After the Apocalypse

By Wasafiri Editor on March 24, 2020 in Articles

If you’ve ever read Emily St John Mandel’s novel Station Eleven, you may have spent a lot of time recently thinking about Emily St John Mandel’s novel Station Eleven. Namely, could it be, is it possible—will it get that bad? If the book is new to you, a brief plot summary from the back cover:

What was lost in the collapse:  almost everything, almost everyone, but there is still such beauty.

One snowy night in Toronto famous actor Arthur Leander dies on stage whilst performing the role of a lifetime. That same evening a deadly virus touches down in North America.

The world will never be the same again.

Twenty years later Kirsten, an actress in the Travelling Symphony, performs Shakespeare in the settlements that have grown up since the collapse.

But then her newly hopeful world is threatened.

If civilization was lost, what would you preserve?

And how far would you go to protect it?

How far indeed.

It seems almost perverse, now, to be thinking ahead to an ‘after’ Covid-19—what after when the most intellectually barren politicians have only just now admitted that yes, this might actually be a big problem. What after, when here, in England where I write this, for days too many people had taken widespread shop closures and shutterings as invitations to flood parks and the South Coast—as if on the country’s first national Spring Break. On Twitter, there are enough people saying (a) well, let’s just let some old people die, no biggy, (b) it’s a Chinese virus—it’s China’s fault!, or (c) Donald Trump will have this squashed in fifteen days, that you’d be forgiven for thinking that ‘after’ is a long long time away.

But it will happen; only what shape it takes is the question. In St John Mandel’s novel the virus spreads, and spreads, and spreads, taking so much of the earth’s population with it that many basics are lost. Electricity is gone, travel between continents is impossible; but still, there are humans, and as we always do, they continue doing human things: they couple, they argue, they worship, they kill, and they build things—including new artwork.

Whatever after the apocalypse looks like – and, at least based on current projections, this outbreak will be far from the end of all things – we can be pretty well assured that we’ll slip back into doing all the above, like those in Station Eleven. That said, it’s clear that this will mark an epochal break. Kids growing up today will have strong memories of those weeks/months/that year or years off school. Adults too, doing full teaching shifts with their children for the first time, on the Internet nearly all day every day, clumped together into homes some already want to escape, and hoping, and dreading—we’ll also each have our own memories. Of that plague year. That year the economy folded. That year we all stayed inside.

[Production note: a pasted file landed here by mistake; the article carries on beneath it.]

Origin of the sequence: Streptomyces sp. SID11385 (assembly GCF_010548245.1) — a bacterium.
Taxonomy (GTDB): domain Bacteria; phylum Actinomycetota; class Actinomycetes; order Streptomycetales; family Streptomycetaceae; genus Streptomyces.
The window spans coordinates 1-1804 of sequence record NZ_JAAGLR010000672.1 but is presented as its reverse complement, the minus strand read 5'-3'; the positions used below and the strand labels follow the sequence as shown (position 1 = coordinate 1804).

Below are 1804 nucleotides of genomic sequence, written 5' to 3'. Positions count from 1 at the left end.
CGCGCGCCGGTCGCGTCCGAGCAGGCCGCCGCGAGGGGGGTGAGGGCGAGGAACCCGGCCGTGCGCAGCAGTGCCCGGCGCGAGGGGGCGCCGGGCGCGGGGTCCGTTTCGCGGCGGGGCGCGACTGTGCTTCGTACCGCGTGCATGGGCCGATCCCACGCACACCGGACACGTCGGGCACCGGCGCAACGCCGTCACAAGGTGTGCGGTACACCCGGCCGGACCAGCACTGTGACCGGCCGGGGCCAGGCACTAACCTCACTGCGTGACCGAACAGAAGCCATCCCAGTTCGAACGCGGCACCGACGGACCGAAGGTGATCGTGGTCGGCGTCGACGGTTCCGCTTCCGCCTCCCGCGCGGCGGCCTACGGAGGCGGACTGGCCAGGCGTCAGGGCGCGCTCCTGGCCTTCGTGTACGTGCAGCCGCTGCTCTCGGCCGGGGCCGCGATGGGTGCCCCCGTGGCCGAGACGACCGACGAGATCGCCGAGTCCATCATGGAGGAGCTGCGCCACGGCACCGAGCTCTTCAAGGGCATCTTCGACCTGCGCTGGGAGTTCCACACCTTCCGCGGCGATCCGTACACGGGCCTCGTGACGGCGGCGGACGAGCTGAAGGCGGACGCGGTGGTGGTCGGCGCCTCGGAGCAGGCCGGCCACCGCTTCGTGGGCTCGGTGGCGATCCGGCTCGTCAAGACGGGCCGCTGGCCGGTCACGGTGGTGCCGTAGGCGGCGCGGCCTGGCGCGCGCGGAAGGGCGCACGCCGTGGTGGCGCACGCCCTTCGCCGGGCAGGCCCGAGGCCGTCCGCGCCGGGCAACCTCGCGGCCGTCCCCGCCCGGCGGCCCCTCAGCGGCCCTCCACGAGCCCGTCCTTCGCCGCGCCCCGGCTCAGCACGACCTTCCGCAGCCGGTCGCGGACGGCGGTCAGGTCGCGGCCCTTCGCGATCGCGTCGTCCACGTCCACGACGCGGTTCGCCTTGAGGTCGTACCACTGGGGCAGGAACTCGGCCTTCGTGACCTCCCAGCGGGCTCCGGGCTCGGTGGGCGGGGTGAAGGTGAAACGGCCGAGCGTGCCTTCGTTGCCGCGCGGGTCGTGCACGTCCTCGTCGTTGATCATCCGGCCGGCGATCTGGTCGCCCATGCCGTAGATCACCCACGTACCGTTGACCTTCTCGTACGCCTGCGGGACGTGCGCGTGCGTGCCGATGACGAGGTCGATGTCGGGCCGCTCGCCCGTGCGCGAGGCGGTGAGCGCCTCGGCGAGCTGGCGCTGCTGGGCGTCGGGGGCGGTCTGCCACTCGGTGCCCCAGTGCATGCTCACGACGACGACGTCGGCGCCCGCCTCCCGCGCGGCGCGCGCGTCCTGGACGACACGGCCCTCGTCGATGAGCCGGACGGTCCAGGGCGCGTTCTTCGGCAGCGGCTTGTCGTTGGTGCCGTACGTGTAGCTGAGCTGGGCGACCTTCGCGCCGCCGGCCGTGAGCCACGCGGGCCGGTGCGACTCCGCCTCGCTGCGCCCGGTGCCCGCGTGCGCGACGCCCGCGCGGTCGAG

And the arts, as they do, will respond, and must—are already in the process of responding. Preemptively maybe – or maybe just with hope – I’m wondering what we’ll produce. The critiques (please God, there’s so much to criticise) and new imaginings that will be opened up by this new way we’re now living.

Will it be a better or a broader future? Will we realise what we should have been valuing all along? Will new ways of connecting the world, across borders, emerge?

I don’t know. But I’m wondering, and Wasafiri is searching, now, already, very much in advance of the after, for the art that will capture, guide, and challenge us in, and into, whatever lies ahead.


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Like other arts organisations, Wasafiri has shifted to a work-from-home policy for the immediate future, but we continue our work to discover, support, and promote the world’s best writing. The 2020 Queen Mary Wasafiri New Writing Prize is open for submissions. And we’re still reading and commissioning new fiction, life writing, poetry and criticism. Deliveries for individual issues through our online shop will now be fulfilled by our publisher, Routledge. You can also subscribe to our 2020 packageincluding two general issues, plus two special issues, on Japan and on Human Rights Cultures.

Be well. Look after yourselves.